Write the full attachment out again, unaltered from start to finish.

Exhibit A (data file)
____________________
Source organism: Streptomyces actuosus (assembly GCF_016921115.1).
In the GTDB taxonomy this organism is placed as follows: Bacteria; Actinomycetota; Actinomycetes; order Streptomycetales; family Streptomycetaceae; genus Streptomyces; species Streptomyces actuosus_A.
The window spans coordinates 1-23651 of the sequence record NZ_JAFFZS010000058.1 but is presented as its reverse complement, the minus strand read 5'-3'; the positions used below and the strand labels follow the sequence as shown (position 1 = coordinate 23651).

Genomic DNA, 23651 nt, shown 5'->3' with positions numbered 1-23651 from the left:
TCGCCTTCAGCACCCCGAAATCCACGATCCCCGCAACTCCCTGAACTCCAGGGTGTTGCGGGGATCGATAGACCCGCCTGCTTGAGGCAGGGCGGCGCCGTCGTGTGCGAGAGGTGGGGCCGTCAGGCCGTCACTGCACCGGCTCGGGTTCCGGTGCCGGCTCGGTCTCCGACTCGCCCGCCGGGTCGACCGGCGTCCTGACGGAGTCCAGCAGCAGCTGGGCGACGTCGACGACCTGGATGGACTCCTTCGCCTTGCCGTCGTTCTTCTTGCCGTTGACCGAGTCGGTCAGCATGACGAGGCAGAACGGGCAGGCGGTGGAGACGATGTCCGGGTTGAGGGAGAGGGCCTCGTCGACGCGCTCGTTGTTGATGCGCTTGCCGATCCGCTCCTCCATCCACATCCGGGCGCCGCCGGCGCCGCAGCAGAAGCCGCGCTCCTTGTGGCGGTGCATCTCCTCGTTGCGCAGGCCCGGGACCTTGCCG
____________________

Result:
Source organism: Streptomyces actuosus (assembly GCF_016921115.1).
In the GTDB taxonomy this organism is placed as follows: Bacteria; Actinomycetota; Actinomycetes; order Streptomycetales; family Streptomycetaceae; genus Streptomyces; species Streptomyces actuosus_A.
The window spans coordinates 1-23651 of the sequence record NZ_JAFFZS010000058.1 but is presented as its reverse complement, the minus strand read 5'-3'; the positions used below and the strand labels follow the sequence as shown (position 1 = coordinate 23651).

Genomic DNA, 23651 nt, shown 5'->3' with positions numbered 1-23651 from the left:
TCGCCTTCAGCACCCCGAAATCCACGATCCCCGCAACTCCCTGAACTCCAGGGTGTTGCGGGGATCGATAGACCCGCCTGCTTGAGGCAGGGCGGCGCCGTCGTGTGCGAGAGGTGGGGCCGTCAGGCCGTCACTGCACCGGCTCGGGTTCCGGTGCCGGCTCGGTCTCCGACTCGCCCGCCGGGTCGACCGGCGTCCTGACGGAGTCCAGCAGCAGCTGGGCGACGTCGACGACCTGGATGGACTCCTTCGCCTTGCCGTCGTTCTTCTTGCCGTTGACCGAGTCGGTCAGCATGACGAGGCAGAACGGGCAGGCGGTGGAGACGATGTCCGGGTTGAGGGAGAGGGCCTCGTCGACGCGCTCGTTGTTGATGCGCTTGCCGATCCGCTCCTCCATCCACATCCGGGCGCCGCCGGCGCCGCAGCAGAAGCCGCGCTCCTTGTGGCGGTGCATCTCCTCGTTGCGCAGGCCCGGGACCTTGCCG